Clark Agnew should be the envy of his neighborhood. He has a tight house, a high-efficiency wood stove with its own fresh-air intake, and access to free firewood. A heat recovery ventilator (HRV) keeps indoor air healthy. What’s not to like?
But, as he writes in a Q&A post at Green Building Advisor, the situation is far from ideal.
“I have run the stove about 6 or 7 times since we moved in,” Agnew writes. “Three of those times it has backdrafted.”
The stove has been installed in Agnew’s basement. It gets combustion air from a 4-inch-diameter vent to the outside, although the line is not connected directly to the stove. Agnew hasn’t had any problems getting a fire started, and the stove “seems to draft wonderfully.”
But periodically, the stove backdrafts.
“The first time was after about 10 to 20 minutes. I was just sitting there enjoying the heat and flames with my 2-year-old, and all of a sudden the fire goes out and smoke starts billowing out from all corners of the stove,” he writes. Plus, there seemed to be some kind of condensation coming out of the air intake.
On another occasion, the stove ran fine until Agnew’s wife turned on a bathroom fan. Once again, smoke billowed from the stove — until the fan was turned off.
“Third time, the stove had been running for about 20 to 30 minutes,” Agnew continues. “We were up reading books with my 2-year-old and the smoke alarm started going off. I run downstairs and once again, the fire is out and smoke is billowing out, mostly from the top, next to the air intake lever. I can feel air coming in the fresh air vent 1 foot away. After 30 to 60 seconds of this it just sort of stops and the fire picks up again.”
The dealer where Agnew bought his stove suggests a cold chimney might be to blame, or that the stove is merely burning off new paint.
Agnew’s stove troubles are the subject of this Q&A Spotlight.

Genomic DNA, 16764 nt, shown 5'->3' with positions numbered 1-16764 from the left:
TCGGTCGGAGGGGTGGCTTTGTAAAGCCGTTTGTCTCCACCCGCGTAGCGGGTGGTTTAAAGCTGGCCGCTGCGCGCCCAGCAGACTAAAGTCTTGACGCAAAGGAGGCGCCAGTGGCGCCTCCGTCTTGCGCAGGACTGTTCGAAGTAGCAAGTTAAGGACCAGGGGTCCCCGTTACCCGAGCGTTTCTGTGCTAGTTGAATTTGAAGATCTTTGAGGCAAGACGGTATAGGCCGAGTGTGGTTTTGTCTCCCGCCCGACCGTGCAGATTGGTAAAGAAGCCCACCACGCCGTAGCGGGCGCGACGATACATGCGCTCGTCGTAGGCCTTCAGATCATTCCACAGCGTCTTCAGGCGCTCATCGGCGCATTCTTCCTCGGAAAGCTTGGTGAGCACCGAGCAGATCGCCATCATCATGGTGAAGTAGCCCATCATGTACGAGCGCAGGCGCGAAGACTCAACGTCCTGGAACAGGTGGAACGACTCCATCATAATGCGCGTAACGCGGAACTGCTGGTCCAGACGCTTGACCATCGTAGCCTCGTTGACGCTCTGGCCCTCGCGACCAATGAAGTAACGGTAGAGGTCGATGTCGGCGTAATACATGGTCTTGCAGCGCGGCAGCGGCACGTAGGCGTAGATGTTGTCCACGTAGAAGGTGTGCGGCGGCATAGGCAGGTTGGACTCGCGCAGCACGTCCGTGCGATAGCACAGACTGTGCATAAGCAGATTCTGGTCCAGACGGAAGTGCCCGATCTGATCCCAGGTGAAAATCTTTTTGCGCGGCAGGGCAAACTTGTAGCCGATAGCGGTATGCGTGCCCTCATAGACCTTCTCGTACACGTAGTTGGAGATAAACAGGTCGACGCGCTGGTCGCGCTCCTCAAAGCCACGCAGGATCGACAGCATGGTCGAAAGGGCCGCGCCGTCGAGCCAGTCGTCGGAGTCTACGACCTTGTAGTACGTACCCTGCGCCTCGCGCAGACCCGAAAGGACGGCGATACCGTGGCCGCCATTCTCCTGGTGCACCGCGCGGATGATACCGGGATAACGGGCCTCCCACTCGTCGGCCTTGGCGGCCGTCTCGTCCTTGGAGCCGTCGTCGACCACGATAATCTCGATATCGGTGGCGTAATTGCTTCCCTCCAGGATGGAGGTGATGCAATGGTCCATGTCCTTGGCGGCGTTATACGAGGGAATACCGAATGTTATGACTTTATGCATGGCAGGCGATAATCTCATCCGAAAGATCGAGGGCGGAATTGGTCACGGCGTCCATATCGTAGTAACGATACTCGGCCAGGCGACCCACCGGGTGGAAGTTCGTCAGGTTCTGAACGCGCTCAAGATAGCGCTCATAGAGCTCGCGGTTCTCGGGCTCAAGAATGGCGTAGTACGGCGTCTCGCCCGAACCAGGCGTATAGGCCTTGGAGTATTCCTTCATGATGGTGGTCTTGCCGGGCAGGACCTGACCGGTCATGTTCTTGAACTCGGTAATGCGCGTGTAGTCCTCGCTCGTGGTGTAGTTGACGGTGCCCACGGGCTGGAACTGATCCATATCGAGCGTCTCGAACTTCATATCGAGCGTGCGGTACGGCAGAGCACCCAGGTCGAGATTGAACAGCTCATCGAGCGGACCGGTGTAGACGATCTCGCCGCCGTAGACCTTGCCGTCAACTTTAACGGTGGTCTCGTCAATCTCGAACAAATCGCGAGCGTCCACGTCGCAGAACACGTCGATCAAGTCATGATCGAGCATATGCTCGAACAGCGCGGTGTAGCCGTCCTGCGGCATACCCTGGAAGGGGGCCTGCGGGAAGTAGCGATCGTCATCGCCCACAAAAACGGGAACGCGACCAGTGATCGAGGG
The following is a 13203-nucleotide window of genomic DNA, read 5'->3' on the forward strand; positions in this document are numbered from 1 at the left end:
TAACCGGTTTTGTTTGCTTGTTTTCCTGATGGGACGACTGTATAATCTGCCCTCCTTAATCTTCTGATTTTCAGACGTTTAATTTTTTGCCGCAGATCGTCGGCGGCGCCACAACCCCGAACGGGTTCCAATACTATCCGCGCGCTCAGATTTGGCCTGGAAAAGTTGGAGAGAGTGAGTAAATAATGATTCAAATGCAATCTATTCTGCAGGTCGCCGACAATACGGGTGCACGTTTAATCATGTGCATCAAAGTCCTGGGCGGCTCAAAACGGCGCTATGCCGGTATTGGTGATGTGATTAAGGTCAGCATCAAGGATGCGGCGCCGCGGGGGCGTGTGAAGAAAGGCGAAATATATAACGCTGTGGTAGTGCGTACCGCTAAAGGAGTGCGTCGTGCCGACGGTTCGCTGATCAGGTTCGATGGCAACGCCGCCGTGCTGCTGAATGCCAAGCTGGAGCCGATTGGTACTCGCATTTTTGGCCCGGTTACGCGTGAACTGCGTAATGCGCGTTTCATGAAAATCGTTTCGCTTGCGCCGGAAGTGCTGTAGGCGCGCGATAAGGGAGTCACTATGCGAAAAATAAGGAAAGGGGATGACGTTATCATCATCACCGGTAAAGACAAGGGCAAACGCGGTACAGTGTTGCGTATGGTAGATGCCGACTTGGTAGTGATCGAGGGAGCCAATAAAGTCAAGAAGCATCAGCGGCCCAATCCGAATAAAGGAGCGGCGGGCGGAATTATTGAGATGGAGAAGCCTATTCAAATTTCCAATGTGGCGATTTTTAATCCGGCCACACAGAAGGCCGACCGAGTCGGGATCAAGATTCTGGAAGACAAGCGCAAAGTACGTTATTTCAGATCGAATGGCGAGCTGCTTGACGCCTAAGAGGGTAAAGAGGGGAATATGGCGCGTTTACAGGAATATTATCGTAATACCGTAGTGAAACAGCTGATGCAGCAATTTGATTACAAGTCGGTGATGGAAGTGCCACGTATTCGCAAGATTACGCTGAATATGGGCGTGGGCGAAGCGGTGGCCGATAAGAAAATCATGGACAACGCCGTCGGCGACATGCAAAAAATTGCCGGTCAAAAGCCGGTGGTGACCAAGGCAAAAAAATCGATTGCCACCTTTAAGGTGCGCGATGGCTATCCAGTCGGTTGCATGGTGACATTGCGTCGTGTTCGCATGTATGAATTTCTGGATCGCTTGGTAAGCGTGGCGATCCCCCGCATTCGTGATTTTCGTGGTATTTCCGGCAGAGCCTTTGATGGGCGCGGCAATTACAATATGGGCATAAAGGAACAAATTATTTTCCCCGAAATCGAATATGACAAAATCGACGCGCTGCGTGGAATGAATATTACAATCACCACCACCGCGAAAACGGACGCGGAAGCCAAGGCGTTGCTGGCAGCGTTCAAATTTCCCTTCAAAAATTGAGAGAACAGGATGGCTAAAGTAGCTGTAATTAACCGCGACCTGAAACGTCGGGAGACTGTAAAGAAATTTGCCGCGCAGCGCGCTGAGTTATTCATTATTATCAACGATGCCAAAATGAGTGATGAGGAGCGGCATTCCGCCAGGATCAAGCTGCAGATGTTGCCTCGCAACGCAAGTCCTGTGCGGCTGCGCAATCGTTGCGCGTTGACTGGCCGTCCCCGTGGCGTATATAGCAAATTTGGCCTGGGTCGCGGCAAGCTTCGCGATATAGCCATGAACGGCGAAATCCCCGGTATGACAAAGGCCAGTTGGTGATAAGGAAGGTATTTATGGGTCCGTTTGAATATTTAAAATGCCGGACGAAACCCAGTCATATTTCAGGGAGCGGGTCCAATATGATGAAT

A range of potential causes for this problem
This intermittent problem could be caused by one of several factors, GBA senior editor Martin Holladay points out, including a chimney that does not extend above the ridge of the roof or a restricted or undersized outdoor air duct. Another possibility is that a range hood fan, a bathroom exhaust fan, or a clothes dryer is putting the house under negative pressure, Holladay writes.
Dana Dorsett adds another wrinkle in the form of a code provision that would seem to prohibit exactly the kind of stove installation that Agnew has: that is, an air intake at an elevation higher than the fire box.
But Agnew can put some of these theories to rest from the start. The chimney is, in fact, high enough; it extends 2 feet above the ridge. And the Vermont Energy Code Handbook, Agnew adds, specifically allows his below-grade stove installation providing certain conditions are met.
But the comments have him wondering whether the stove is getting enough combustion air.
“I can imagine the stove using slightly more air than is being allowed in, hence it works great for about 15 to 30 minutes,” Agnew says, “but then perhaps it reaches a point where the negative pressure in the house becomes greater than the draft pressure and the draft reverses directions therefore bringing the smoke in the firebox and cold air from outside down the chimney, through the stove and into the house.”